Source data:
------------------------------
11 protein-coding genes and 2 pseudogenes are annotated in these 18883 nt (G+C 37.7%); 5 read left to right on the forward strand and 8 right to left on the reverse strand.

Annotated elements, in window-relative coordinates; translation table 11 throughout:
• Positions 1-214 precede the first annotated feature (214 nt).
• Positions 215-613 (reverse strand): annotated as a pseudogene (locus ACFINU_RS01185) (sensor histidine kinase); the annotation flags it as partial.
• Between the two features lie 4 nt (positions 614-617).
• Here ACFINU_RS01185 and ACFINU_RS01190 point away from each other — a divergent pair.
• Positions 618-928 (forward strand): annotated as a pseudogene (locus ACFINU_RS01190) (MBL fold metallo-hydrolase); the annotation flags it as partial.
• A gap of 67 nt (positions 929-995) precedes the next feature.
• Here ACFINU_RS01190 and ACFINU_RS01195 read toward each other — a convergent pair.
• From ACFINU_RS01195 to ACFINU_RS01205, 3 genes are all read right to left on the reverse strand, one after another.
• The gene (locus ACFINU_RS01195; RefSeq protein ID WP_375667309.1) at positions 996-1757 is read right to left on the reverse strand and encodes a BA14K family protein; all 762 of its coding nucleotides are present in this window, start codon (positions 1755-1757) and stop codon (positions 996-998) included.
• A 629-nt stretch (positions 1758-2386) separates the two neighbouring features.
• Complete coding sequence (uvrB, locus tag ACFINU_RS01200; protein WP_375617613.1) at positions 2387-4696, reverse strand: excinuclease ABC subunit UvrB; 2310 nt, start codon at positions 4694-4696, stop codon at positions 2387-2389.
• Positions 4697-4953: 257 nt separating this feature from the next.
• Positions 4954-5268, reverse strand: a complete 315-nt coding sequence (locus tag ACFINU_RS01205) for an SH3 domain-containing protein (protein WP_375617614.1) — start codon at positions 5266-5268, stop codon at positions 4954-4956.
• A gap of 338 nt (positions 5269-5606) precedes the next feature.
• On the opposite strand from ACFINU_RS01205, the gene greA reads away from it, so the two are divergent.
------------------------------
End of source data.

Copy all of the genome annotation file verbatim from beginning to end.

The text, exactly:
11 protein-coding genes and 2 pseudogenes are annotated in these 18883 nt (G+C 37.7%); 5 read left to right on the forward strand and 8 right to left on the reverse strand.

Annotated elements, in window-relative coordinates; translation table 11 throughout:
• Positions 1-214 precede the first annotated feature (214 nt).
• Positions 215-613 (reverse strand): annotated as a pseudogene (locus ACFINU_RS01185) (sensor histidine kinase); the annotation flags it as partial.
• Between the two features lie 4 nt (positions 614-617).
• Here ACFINU_RS01185 and ACFINU_RS01190 point away from each other — a divergent pair.
• Positions 618-928 (forward strand): annotated as a pseudogene (locus ACFINU_RS01190) (MBL fold metallo-hydrolase); the annotation flags it as partial.
• A gap of 67 nt (positions 929-995) precedes the next feature.
• Here ACFINU_RS01190 and ACFINU_RS01195 read toward each other — a convergent pair.
• From ACFINU_RS01195 to ACFINU_RS01205, 3 genes are all read right to left on the reverse strand, one after another.
• The gene (locus ACFINU_RS01195; RefSeq protein ID WP_375667309.1) at positions 996-1757 is read right to left on the reverse strand and encodes a BA14K family protein; all 762 of its coding nucleotides are present in this window, start codon (positions 1755-1757) and stop codon (positions 996-998) included.
• A 629-nt stretch (positions 1758-2386) separates the two neighbouring features.
• Complete coding sequence (uvrB, locus tag ACFINU_RS01200; protein WP_375617613.1) at positions 2387-4696, reverse strand: excinuclease ABC subunit UvrB; 2310 nt, start codon at positions 4694-4696, stop codon at positions 2387-2389.
• Positions 4697-4953: 257 nt separating this feature from the next.
• Positions 4954-5268, reverse strand: a complete 315-nt coding sequence (locus tag ACFINU_RS01205) for an SH3 domain-containing protein (protein WP_375617614.1) — start codon at positions 5266-5268, stop codon at positions 4954-4956.
• A gap of 338 nt (positions 5269-5606) precedes the next feature.
• On the opposite strand from ACFINU_RS01205, the gene greA reads away from it, so the two are divergent.